Bill Squires has managed Yankee Stadium, Giants Stadium (twice), was the opening general manager for ESPN Wide World of Sports (now hosting the NBA and MLS), and the Stadium Manager for the first season of FirstEnergy Stadium (home of the Cleveland Browns) in 1999. He is a past President of the Stadium Managers Association. He has been teaching the Sports Facilities and Event Management course in the School of Professional Studies (graduate program) at Columbia University since 2007. Bill owns a consulting firm with the New York Football Giants among his clients. He is one of a few non-league members of the Department of Homeland Security’s Sports Leagues Subsector Council and he sits on several boards that support the sports and entertainment facilities industry.
Recently, Bill had a near-fatal case of COVID-19. He discusses this and his extensive work experience in the sports and entertainment facilities and event management industry.
Starting right into it, how are you doing now?
I am doing very well. On Tuesday, July 28th, I was removed from the last medication that I was taking as a result of COVID-19. I am walking 4 miles a day and participating in outpatient physical therapy at the Kessler Institute for Rehabilitation in West Orange, N.J. three days a week as well as exercising every day at home. I still have a feeding tube since I am not able to swallow liquids properly. My doctors and therapists are very impressed with my progress, and I am motivated to work as hard as possible to make a full recovery.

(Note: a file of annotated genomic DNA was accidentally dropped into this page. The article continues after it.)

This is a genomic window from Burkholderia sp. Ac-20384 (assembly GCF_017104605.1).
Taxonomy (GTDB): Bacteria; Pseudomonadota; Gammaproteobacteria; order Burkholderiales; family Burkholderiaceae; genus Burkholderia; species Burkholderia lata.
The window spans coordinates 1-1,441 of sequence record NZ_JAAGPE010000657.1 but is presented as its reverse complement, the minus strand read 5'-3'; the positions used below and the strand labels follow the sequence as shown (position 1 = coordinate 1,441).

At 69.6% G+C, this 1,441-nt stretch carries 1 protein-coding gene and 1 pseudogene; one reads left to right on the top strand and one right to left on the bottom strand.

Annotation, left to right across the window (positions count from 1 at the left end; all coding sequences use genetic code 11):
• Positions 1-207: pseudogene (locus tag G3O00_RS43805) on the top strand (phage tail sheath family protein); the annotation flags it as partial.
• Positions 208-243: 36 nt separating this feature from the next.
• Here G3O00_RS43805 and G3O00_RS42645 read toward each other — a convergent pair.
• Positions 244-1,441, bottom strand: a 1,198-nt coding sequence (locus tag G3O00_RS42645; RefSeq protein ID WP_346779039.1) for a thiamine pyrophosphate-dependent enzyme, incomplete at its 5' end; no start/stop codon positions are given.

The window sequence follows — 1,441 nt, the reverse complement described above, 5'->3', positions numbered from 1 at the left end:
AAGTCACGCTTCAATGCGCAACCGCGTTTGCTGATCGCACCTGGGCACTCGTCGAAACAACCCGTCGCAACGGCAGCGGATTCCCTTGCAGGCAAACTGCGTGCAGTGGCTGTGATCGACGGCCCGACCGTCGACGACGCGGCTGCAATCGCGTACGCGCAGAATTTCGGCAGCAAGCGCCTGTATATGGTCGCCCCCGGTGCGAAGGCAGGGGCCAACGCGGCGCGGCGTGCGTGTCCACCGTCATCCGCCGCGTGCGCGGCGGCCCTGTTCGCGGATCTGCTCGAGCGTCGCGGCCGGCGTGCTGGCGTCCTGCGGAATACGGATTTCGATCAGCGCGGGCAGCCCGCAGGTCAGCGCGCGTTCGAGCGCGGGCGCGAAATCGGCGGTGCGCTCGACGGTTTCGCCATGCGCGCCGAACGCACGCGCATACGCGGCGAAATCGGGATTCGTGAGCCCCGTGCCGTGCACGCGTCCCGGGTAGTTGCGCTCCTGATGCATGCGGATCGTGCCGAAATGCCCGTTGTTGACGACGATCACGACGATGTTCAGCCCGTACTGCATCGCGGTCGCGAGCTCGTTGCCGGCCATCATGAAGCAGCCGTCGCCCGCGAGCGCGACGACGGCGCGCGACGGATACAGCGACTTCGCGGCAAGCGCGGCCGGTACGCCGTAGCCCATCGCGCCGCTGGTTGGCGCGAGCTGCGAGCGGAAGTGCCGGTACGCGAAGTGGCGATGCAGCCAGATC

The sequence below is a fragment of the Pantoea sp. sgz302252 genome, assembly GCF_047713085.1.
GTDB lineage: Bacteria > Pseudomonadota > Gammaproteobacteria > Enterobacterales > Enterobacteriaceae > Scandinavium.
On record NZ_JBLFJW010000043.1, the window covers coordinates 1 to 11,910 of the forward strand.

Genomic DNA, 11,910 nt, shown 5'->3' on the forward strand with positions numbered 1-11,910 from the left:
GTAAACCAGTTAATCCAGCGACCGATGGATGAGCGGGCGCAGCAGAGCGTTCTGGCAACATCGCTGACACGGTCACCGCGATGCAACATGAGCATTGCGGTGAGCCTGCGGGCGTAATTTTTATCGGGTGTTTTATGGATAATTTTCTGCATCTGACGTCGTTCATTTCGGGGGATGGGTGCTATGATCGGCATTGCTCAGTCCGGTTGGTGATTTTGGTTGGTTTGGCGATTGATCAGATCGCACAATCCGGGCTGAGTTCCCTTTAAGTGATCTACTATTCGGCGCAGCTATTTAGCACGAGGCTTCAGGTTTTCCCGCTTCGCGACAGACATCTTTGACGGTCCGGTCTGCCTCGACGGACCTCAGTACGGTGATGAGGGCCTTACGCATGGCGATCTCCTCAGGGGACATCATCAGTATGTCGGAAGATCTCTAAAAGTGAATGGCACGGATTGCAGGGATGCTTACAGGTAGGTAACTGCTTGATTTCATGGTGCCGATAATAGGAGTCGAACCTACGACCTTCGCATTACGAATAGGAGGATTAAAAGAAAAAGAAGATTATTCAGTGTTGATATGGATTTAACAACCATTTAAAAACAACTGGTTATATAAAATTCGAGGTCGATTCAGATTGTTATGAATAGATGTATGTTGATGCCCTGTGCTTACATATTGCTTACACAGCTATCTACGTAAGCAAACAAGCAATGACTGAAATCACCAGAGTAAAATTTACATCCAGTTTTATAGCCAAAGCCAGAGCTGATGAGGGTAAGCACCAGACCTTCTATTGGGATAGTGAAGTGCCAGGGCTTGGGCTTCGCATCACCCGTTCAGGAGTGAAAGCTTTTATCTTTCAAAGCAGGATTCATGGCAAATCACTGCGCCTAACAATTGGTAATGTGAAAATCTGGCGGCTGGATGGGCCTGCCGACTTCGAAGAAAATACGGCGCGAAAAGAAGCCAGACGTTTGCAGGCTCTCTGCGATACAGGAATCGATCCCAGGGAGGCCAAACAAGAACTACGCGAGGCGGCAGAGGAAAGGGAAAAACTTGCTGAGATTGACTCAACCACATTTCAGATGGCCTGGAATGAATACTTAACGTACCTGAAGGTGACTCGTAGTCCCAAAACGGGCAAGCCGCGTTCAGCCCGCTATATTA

What was the first sign of the infection, and how quickly did it take over your body?
On Sunday, March 16th, my wife noticed that I was coughing a lot. She told me that I needed to go into quarantine, which I did. I began to develop a fever that I could not shake, and I lost my appetite. On Thursday, March 26th, my wife told me that I needed to go to the hospital. I was admitted to the hospital, and that was the last day that I remember until early May. I was placed on a ventilator on Sunday, March 29th.
Do you have any memory of the 32 days on the ventilator, what do you know now about what was going on to you medically, and how was your family able to support you?